Written by Louis Hooper
When my mother immigrated to the United States, she didn’t entirely leave her Peruvian heritage behind. Sure, she learned the language and adjusted to the customs, but my sister and I were well aware growing up that there was a bit of Incan flair in our home: From unorthodox Christmastime traditions to decorative plates of the Nazca lines in our dining room.
But if there are two things Peruvians (as well as any people of Hispanic background) love, it’s music and food. Today we will be talking about the latter.
Keep in mind, this isn’t a recipe guide, but rather just a brief overview of some dishes I particularly enjoy.
At some point in your life or another, you’ve probably eaten a variety of different cow parts; brisket from the upper body, sirloin from the back, ribs from the… well, ribs. You get the idea. We like to use most parts of any animal we eat.
Yet if you were to tell someone in the states that you had eaten a cow’s Heart at some point in your life, they would probably raise an eyebrow or two in your direction… unless that person happens to be a Peruvian, in which case you’d be in good company.
Anticuchos are pretty straight forward: cuts of meat served on a stick like a kebab. What makes an anticucho an anticucho however is the specific piece of the cow used, which you might have already guessed is the heart.
While the idea of cooking an animals heart might seem grotesque to some, it is actually a very tender piece of meat, with a soft chewy texture and mild yet satisfying flavor (not counting the plethora of spices that would be applied, of course).
Perceptions of certain animals vary from country to country.
To Americans, cockatoos seem like rare exotic birds but to Australians they’re practically pigeons.
Cows are seen as mere livestock to Westerners, yet they are revered as holy beings in the streets of India.
And while someone in the states would think “animal companion” when they think of a guinea pig, a Peruvian would think “dinner.”
Much like how we use the word chicken, cuy is a word used to describe both the guinea pig animal and the guinea pig’s meat. It’s a very common dish in Peru and can be found served in a majority of restaurants across the country.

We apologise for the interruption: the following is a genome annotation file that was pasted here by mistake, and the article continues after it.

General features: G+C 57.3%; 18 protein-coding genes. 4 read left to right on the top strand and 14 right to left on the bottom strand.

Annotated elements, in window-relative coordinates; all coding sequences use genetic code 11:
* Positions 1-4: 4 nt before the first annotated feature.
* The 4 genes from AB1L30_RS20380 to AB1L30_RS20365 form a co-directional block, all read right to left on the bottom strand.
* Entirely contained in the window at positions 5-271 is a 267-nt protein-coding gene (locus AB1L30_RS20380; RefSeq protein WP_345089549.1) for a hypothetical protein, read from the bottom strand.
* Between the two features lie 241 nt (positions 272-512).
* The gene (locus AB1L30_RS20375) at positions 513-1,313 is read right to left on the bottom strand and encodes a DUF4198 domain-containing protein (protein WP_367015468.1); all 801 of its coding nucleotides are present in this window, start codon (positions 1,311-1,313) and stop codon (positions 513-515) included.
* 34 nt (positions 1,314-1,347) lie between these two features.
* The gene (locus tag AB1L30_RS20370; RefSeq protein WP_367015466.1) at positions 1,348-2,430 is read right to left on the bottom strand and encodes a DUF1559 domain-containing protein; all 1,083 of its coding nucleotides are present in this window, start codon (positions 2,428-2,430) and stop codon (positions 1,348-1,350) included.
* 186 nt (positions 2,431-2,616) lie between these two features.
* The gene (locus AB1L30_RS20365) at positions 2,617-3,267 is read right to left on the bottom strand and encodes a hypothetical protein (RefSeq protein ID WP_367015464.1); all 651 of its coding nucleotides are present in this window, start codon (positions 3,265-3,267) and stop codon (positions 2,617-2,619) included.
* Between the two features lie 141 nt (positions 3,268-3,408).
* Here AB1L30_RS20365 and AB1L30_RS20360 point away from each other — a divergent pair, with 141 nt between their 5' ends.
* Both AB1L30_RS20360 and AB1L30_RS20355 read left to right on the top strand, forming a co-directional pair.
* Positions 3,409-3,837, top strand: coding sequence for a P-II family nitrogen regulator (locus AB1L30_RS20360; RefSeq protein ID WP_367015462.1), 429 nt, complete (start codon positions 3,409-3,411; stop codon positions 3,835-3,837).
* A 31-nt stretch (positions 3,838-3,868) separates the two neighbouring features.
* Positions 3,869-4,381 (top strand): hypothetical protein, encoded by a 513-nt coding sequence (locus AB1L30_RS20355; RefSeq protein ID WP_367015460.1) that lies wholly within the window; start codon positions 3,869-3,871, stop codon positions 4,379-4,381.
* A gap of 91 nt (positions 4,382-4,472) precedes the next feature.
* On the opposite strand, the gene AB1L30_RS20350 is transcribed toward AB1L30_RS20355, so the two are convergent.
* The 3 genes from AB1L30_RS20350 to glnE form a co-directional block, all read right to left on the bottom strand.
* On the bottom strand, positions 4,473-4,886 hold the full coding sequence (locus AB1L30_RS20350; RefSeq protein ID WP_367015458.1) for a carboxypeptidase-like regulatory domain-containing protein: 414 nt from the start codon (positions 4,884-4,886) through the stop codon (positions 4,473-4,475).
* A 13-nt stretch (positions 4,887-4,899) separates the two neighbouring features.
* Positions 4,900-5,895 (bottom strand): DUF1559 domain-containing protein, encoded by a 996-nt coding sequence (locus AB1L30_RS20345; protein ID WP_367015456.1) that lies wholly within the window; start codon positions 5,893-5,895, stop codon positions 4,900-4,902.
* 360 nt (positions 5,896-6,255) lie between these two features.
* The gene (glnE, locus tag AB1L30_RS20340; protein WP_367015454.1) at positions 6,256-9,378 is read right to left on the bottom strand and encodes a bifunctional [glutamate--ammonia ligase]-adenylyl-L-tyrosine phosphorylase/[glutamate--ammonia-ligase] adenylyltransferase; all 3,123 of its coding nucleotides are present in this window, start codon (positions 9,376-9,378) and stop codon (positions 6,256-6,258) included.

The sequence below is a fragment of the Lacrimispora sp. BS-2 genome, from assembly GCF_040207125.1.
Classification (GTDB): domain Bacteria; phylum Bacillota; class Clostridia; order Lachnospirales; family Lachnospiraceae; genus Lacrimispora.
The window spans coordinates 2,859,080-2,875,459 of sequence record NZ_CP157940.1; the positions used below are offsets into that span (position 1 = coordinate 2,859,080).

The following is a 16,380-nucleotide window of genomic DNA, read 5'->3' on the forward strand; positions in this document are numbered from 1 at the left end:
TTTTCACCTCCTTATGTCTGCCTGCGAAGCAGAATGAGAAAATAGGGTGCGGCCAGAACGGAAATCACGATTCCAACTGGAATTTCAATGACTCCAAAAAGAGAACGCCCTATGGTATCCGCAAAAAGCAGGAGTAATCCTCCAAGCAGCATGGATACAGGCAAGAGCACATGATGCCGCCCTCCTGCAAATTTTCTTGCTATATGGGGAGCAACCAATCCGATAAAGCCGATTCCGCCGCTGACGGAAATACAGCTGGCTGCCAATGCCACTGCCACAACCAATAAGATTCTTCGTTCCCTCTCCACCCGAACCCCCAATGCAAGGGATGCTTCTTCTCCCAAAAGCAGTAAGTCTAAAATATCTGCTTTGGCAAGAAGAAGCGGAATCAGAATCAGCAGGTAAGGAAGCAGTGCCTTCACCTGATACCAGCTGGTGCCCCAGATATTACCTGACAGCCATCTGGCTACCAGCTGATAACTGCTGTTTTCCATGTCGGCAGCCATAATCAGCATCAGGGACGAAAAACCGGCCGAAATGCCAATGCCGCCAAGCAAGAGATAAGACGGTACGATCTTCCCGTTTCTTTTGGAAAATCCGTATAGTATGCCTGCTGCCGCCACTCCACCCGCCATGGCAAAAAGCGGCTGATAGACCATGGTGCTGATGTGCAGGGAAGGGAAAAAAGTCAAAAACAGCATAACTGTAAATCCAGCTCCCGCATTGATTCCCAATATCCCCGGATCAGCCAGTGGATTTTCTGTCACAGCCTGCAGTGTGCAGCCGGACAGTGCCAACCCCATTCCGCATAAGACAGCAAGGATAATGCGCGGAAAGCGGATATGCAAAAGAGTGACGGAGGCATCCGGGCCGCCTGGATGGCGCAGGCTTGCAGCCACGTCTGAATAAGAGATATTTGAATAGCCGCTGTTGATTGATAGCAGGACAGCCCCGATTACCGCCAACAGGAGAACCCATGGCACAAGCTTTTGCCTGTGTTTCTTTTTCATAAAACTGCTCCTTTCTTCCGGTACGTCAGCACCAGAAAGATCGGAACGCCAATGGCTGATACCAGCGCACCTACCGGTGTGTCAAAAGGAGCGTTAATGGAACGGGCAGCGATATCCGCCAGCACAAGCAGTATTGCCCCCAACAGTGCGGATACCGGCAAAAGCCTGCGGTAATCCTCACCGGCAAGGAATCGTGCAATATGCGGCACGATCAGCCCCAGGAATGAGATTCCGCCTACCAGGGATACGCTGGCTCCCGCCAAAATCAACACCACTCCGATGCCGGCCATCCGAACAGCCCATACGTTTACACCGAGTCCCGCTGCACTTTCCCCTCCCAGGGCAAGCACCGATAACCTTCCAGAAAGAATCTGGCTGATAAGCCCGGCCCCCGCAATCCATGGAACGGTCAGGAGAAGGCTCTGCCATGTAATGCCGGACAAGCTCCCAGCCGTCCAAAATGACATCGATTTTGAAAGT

It’s a very gamey meat, comparable to rabbit, but unlike rabbit, cuy is traditionally served whole… yes, even the head. The head of the guinea pig is served still attached, gaping toothed maw spread open, as it is served on your plate. The rest of the animal’s body is served flattened with limbs extended.
Overall, it’s a hilariously grotesque display, but the average Peruvian citizen isn’t bothered by it. And hey, it’s some pretty good meat.
Green Noodles. The name Tallarines Verdes literally translates to green noodles. Green tends not to be a very appetizing color to a lot of people, and seeing a pile of green stringy stuff may not sound mouth-watering at first but I assure you one taste is enough to make the sight of it plenty stimulating.
Pasta preparations tend to be the same anywhere you go in the world, but as they say, the secret is in the sauce, which just so happens to get its distinct green coloration from a mixture of basil and spinach. Other ingredients include condensed milk, pecans, and Queso Fresco, which literally translates to “fresh cheese.” While the naming conventions of this dish leave a little to be desired, the creamy, rich, yet not overpowering flavor are sure to satisfy, especially if served with some fried milanesa.
When life gives you lemons, you make lemonade. When life gives you oranges, you make orange juice. And when life gives you corn, you make Chicha. And if there’s one thing South America has in abundance, it’s corn.
Chicha is found in a variety of South American countries, with different variations based on the local maize available.
They’re all prepared by boiling corn in water and adding a sweetener (and in some cases alcohol, but not always) but there is one kind of chicha that is unique to only Peru: Chicha Morada
Chicha Morada has a sweet, nutty flavor, and is generally served without alcohol. For those without any knowledge of Spanish, the name basically translates to “purple corn drink” and yes, where most Chicha is a yellow color, Chicha Morada’s claim to fame is its distinct purple color, produced from boiling purple corn.
It’s widely considered one of the signature beverages of Peru and has a history of consumption even predating the Incas of old.
Usually when people think of Spanish food, stuff like tacos or paella come to mind. But just like divergent evolution in animals, the different cultures of South America’s various countries have also evolved in different ways, and food is a major aspect of culture (and I’ve only talked about four dishes). So keep that in mind. There’s more on the menu than you might think further south than the south of the border.
Article source courtesy Louis Hooper, Ezine
You might like: Peru, The Cookbook (Gaston Acurio), Ceviche: Peruvian Kitchen (Martin Morales), 1491: New Revelations of the Americas Before Columbus (Charles C. Mann), A Brief History of Peru (Christine Hunefeldt)